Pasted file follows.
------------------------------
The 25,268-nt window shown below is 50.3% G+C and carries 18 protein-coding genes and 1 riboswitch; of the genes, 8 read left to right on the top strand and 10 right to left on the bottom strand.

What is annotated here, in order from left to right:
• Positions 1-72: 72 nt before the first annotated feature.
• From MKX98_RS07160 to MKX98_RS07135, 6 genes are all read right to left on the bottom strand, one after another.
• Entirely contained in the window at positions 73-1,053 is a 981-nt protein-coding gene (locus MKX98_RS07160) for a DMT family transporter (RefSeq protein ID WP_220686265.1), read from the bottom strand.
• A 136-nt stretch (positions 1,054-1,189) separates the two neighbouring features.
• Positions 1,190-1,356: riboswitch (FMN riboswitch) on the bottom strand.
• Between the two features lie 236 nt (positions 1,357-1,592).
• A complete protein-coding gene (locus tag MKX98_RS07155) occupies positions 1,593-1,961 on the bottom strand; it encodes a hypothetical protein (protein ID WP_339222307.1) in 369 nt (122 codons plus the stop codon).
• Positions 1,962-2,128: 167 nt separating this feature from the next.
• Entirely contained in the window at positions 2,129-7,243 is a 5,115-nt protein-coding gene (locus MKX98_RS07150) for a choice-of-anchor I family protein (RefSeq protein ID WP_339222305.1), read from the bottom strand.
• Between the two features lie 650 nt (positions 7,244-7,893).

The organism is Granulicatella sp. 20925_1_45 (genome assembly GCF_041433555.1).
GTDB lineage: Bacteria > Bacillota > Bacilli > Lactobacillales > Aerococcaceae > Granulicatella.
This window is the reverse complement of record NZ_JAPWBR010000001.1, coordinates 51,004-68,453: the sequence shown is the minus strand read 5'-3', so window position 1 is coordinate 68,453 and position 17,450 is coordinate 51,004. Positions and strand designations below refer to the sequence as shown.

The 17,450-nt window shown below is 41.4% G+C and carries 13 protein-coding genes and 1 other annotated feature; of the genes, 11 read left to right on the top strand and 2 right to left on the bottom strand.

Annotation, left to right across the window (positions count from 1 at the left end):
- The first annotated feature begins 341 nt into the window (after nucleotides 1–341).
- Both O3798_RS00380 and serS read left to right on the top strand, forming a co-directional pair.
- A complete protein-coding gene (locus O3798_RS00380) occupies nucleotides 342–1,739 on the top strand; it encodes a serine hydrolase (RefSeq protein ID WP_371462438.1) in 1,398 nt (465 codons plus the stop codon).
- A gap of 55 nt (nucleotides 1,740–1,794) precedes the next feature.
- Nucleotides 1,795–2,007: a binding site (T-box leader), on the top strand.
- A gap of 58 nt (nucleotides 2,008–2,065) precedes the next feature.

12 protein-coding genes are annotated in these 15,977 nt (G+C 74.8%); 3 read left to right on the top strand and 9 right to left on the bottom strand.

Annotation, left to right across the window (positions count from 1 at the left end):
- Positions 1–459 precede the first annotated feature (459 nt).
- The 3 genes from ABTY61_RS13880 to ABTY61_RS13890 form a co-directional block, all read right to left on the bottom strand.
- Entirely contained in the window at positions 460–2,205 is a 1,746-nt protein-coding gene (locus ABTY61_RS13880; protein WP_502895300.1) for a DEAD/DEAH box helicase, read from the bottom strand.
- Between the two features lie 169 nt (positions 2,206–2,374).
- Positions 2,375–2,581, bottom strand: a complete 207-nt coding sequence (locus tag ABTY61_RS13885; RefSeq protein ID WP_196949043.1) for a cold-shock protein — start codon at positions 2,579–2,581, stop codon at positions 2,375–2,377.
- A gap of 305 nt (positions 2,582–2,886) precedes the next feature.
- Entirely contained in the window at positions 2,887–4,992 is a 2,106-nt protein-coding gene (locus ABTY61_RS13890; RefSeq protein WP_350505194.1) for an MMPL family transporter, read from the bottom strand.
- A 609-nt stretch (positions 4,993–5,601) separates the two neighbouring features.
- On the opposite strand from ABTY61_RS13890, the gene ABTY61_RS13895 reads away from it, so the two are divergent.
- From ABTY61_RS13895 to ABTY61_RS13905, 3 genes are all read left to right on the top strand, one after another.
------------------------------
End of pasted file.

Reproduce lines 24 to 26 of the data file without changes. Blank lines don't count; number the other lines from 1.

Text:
12 protein-coding genes are annotated in these 15,977 nt (G+C 74.8%); 3 read left to right on the top strand and 9 right to left on the bottom strand.

Annotation, left to right across the window (positions count from 1 at the left end):
- Positions 1–459 precede the first annotated feature (459 nt).